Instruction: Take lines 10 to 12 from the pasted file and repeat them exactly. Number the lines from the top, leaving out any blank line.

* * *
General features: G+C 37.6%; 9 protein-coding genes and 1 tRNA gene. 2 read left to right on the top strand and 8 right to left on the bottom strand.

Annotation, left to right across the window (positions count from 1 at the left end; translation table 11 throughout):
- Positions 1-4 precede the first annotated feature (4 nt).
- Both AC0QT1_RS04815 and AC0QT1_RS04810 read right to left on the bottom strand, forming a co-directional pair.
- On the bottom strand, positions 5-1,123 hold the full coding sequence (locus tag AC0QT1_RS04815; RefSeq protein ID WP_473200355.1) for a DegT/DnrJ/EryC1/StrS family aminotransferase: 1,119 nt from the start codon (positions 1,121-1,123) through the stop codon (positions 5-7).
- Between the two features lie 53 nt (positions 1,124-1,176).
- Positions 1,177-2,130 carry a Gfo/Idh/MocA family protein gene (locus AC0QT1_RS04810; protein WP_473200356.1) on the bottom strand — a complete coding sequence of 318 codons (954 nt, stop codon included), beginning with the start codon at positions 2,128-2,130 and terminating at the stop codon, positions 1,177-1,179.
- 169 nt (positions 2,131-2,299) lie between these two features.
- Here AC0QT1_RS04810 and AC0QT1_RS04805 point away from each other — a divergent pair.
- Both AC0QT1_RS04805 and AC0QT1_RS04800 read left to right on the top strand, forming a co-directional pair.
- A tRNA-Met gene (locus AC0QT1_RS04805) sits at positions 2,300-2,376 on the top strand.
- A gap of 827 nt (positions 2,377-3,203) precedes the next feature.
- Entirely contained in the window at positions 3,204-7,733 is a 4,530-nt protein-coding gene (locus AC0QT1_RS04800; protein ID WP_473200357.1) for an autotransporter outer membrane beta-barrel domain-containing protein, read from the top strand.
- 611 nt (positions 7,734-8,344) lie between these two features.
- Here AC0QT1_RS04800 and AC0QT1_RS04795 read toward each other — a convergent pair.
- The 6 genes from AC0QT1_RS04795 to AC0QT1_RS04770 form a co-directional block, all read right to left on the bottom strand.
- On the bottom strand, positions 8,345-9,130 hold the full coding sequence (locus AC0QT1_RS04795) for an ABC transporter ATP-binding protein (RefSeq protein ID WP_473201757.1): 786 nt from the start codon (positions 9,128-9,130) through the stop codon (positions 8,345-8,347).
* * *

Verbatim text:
- Both AC0QT1_RS04805 and AC0QT1_RS04800 read left to right on the top strand, forming a co-directional pair.
- A tRNA-Met gene (locus AC0QT1_RS04805) sits at positions 2,300-2,376 on the top strand.
- A gap of 827 nt (positions 2,377-3,203) precedes the next feature.